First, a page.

House price rises in property hot spots are "certainly unsustainable", the UK's second largest lender warned yesterday as it said prices surged in March at their fastest pace since the Eighties boom.
The average cost of a home was £79,393 - a 16.2 per cent surge over the last 12 months. This is the fastest annual inflation since the spring of 1989. Between February and March it rose £2,321 or 2.3 per cent - the equivalent of £77 a day.
David Parry, Nationwide's planning director, said certain rises in pockets of the country, especially London, might already be above their long-term sustainable trend. "The current rate of house price inflation is certainly unsustainable for a prolonged period," he said.
The most recent regional picture from Nationwide showed prices rose 21.5 per cent in the capital last year and the next survey, out on April 11, is expected to show further acceleration. Mr Parry warned homebuyers not to borrow beyond their means, echoing recent comments by Howard Davies, the head of the Financial Services Authority. "History suggests that homebuyers should take a cautious view about their borrowing, particularly in a buoyant market, and this remains the case," Mr Parry said.
He said there were risks in the longer-term outlook for the market, saying that the booms of 1972-74, 1978-80 and 1983-89 ended once house prices went above trend. Nationwide figures show prices are now above the long-term trend for the first time since 1991.
The Nationwide criticised the Government for putting up stamp duty and abolishing mortgage interest relief, which it said would make it harder and more costly for people to move without dampening house price inflation. Last month's £2,321 is almost double the extra £1,250 in stamp duty on a £250,000 home from the 0.5 per cent rise in duty - meaning homeowners need only wait a fortnight to pay the extra duty on their next home.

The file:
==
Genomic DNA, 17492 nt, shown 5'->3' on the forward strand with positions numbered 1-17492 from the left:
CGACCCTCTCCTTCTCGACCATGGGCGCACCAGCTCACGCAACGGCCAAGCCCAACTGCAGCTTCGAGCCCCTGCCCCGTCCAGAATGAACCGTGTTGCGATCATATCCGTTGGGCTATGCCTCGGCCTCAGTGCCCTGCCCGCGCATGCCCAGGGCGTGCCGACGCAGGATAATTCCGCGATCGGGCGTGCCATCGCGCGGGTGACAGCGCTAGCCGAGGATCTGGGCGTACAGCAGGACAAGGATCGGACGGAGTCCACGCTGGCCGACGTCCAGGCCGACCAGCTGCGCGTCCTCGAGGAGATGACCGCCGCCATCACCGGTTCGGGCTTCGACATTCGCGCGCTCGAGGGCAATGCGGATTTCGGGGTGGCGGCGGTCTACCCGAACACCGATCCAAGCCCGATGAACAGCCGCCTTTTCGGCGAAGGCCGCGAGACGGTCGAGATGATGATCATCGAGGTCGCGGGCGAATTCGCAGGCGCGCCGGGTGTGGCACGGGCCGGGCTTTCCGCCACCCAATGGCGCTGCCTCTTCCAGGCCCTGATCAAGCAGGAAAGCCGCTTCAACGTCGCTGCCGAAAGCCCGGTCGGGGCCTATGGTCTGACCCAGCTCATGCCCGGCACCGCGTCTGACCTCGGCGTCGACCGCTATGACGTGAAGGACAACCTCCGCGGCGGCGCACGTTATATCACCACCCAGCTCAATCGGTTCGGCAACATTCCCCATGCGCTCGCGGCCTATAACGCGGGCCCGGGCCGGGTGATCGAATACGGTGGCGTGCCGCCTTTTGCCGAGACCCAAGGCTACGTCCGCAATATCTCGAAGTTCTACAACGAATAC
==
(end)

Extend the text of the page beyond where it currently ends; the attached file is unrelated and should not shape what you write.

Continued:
Yesterday's figure will fuel calls for the Bank of England to raise interest rates again to dampen down demand. Mr Parry urged the Monetary Policy Committee to hold fire, saying it would be a "blow to homeowners".
Michael Saunders, an economist with Salomon Smith Barney, said 16 per cent inflation contrasted sharply with the Bank's forecast of 9-10 per cent by year-end. "Rapid gains in house prices are part of a general picture whereby GDP and domestic demand are clearly stronger than the MPC expected," he said. "Base rates are likely to rise again soon."Reuse content